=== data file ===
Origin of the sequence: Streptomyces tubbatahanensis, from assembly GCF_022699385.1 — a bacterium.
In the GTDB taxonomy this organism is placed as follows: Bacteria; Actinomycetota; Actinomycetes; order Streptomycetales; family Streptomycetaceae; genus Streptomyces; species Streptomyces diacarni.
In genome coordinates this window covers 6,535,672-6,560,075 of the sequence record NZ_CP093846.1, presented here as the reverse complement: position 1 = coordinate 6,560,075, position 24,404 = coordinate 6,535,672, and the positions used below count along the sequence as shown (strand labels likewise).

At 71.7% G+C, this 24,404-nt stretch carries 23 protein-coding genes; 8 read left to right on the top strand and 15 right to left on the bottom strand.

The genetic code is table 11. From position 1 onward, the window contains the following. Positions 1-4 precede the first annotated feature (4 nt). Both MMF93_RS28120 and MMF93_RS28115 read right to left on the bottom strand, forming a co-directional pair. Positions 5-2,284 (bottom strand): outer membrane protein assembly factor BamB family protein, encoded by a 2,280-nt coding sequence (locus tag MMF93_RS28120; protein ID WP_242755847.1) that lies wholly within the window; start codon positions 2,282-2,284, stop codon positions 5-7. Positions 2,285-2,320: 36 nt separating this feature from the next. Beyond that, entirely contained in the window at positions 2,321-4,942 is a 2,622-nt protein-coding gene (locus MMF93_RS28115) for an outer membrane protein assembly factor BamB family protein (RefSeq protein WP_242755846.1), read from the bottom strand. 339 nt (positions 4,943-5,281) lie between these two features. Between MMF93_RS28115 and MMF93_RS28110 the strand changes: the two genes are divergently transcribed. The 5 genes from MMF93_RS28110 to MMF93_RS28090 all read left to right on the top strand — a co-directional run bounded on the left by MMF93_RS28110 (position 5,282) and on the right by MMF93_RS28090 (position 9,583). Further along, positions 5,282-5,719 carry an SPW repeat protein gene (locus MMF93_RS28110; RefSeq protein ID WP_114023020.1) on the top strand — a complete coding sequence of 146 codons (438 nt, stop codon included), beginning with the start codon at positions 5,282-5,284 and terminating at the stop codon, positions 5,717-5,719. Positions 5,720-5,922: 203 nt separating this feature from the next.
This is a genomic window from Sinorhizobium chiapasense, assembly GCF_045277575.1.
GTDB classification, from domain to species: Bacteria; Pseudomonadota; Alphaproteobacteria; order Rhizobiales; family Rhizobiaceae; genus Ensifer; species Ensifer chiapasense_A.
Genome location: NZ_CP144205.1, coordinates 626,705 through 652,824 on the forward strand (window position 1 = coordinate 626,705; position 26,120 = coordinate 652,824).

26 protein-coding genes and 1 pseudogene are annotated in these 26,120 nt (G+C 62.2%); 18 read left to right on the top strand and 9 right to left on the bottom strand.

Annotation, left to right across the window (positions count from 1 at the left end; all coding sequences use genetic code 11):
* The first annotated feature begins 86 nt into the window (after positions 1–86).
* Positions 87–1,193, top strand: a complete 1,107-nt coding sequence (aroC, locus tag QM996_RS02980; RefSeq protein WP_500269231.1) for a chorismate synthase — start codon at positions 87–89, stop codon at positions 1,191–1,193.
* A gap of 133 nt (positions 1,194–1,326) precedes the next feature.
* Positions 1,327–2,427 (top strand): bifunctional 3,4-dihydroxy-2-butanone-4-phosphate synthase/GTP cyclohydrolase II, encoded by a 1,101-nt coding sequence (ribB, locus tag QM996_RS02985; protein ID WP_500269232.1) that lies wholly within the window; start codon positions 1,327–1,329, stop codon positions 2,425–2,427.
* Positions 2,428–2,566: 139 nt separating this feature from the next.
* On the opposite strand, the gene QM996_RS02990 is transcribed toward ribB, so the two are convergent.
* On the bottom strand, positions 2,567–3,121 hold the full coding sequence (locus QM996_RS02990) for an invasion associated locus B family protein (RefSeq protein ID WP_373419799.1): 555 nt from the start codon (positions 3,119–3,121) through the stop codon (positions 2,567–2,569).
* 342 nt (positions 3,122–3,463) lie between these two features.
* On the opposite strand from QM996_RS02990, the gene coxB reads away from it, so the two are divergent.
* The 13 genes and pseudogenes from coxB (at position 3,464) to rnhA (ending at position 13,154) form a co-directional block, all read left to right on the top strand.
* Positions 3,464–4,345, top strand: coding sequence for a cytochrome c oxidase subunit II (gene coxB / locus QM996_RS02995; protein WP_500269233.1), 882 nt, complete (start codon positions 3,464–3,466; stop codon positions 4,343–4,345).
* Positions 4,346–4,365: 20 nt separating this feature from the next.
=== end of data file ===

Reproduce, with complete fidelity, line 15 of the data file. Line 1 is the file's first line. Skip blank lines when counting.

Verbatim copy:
* Positions 2,428–2,566: 139 nt separating this feature from the next.